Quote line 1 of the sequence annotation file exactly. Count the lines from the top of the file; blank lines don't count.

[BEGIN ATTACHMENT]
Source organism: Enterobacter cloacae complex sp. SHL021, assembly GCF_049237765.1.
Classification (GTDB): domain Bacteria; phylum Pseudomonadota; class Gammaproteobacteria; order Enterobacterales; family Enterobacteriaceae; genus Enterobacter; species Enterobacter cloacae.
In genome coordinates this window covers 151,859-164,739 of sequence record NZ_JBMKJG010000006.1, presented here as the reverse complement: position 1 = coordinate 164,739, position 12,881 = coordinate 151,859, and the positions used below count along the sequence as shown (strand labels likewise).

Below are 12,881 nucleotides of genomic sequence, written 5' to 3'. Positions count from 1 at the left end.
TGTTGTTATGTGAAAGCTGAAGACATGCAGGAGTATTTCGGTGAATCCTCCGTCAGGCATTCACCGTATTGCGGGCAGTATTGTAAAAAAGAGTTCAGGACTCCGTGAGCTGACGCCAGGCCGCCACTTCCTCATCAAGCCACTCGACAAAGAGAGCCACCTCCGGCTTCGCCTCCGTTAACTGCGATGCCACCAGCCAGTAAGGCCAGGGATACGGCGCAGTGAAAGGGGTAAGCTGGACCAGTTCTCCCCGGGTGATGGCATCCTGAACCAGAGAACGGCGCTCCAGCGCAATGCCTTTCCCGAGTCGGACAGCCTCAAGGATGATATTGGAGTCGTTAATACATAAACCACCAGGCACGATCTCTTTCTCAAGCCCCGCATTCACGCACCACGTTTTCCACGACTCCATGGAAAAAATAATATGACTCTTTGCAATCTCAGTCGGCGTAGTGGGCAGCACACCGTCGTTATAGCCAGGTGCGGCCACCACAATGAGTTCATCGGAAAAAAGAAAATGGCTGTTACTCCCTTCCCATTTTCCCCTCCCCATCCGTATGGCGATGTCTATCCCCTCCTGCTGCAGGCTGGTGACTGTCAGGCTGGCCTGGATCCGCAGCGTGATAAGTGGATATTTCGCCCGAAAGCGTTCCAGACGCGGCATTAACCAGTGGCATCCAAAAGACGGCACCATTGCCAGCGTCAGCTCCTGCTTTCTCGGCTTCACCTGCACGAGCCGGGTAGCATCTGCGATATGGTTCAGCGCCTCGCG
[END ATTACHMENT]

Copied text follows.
Source organism: Enterobacter cloacae complex sp. SHL021, assembly GCF_049237765.1.